JERUSALEM — After this week’s attempt to restart Mideast peace talks, Palestinian President Mahmoud Abbas now is caught between undesirable choices.
Despite Mr. Abbas’ deep misgivings, a Jordanian offer to salvage the peace process may be his best hope.
Mr. Abbas has been searching for alternatives since the last round of peace talks broke down in September 2010. Refusing to negotiate while Israel expanded its Jewish settlements, he appealed to the United Nations to recognize an independent Palestine and moved to reconcile with rival Palestinian faction Hamas.
Neither move paid off, and both are now in limbo.
Any of Mr. Abbas’ options carries great risk — whether it’s opening outright negotiations with Israel, taking unilateral action at the U.N. or cozying up to the Islamic militant Hamas.
The quiet talks hosted by Jordan between Israeli and Palestinian negotiators on Tuesday — the first face-to-face talks between them in 15 months — could provide a way for him to avoid having to choose a particular path.
Mr. Abbas would pay a heavy price among Palestinians if he returns to formal peace negotiations without an Israeli settlement freeze, a step that Prime Minister Benjamin Netanyahu staunchly refuses.
The 76-year-old Mr. Abbas, already seen as a weak leader, would face widespread public criticism for backing down and harsh condemnations from Hamas.
Hamas, which has long criticized any peace efforts with Israel, already has threatened to walk away from reconciliation efforts if negotiations resume.
With Islamic groups across the Middle East gaining in the aftermath of the Arab Spring, Mr. Abbas is unlikely to take any step that boosts Hamas’ hand.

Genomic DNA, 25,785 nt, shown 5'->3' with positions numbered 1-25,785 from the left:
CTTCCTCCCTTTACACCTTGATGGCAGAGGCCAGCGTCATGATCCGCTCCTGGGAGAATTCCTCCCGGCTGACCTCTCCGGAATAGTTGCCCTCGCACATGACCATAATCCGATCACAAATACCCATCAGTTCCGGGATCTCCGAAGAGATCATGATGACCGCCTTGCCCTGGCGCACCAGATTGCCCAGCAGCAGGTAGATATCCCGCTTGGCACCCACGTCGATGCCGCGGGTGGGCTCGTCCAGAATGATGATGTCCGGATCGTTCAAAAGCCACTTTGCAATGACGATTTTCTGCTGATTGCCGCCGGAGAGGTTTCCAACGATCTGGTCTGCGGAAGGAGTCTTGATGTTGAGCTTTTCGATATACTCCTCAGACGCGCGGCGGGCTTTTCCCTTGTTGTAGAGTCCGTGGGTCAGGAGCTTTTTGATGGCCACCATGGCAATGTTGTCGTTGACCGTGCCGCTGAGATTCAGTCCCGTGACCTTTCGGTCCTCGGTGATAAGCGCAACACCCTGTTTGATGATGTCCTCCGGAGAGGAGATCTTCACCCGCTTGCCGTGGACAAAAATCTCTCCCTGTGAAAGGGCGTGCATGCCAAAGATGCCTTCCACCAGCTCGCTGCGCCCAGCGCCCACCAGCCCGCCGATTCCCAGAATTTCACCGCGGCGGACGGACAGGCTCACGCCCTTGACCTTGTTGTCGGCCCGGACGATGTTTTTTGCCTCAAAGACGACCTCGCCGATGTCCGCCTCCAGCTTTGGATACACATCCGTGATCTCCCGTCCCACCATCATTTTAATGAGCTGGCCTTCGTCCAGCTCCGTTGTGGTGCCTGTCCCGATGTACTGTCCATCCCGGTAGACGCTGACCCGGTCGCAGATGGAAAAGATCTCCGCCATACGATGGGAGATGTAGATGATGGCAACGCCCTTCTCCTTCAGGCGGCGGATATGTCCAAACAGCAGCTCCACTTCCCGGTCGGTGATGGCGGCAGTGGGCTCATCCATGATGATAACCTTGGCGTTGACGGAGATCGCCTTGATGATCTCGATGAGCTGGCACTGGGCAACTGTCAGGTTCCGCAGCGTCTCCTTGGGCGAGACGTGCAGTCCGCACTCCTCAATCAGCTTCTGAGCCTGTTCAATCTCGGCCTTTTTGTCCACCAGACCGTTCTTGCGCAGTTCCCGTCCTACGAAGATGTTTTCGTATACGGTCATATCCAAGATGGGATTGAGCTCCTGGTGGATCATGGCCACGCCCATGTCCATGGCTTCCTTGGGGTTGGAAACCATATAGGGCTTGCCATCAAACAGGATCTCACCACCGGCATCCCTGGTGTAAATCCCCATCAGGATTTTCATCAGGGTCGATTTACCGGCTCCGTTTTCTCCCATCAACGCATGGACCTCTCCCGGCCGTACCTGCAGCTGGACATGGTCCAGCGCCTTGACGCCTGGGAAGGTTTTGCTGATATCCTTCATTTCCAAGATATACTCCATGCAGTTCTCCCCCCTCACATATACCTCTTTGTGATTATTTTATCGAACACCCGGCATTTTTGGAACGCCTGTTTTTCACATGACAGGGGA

The Palestinian factions have been at odds since Hamas ousted Mr. Abbas’ forces and seized control of the Gaza Strip in 2007.
Reconciliation is essential for Mr. Abbas’ dream of establishing a Palestinian state in Gaza, the West Bank and East Jerusalem. Mr. Abbas’ Fatah party and Hamas have agreed tentatively on holding new elections in the Palestinian areas this spring, with the idea of forming a new government afterward.
But pushing forward with these reconciliation attempts could lead to international isolation for the Palestinians and almost certainly torpedo any hope for restarting peace negotiations.
Israel considers Hamas a terrorist group, as do the U.S. and the European Union, and Israel would break off talks with a Palestinian government that includes Hamas.
In addition, the West would likely cut off hundreds of millions of dollars in aid needed to keep Mr. Abbas’ West Bank government afloat.
Reviving the U.N. bid would be equally risky.
Mr. Abbas’ appeal to the U.N. Security Council for membership last fall immediately ran into trouble. He was unable to muster enough support in the 15-member council, and the United States has threatened to veto the measure if it is revived.
When the Palestinians managed to win admission to the U.N. cultural agency UNESCO, Israel and the U.S. responded by withholding badly needed funds due to the Palestinians. The U.S. continues to withhold some $150 million in developmental aid.
The Palestinians have set a Jan. 26 deadline for resuming talks.
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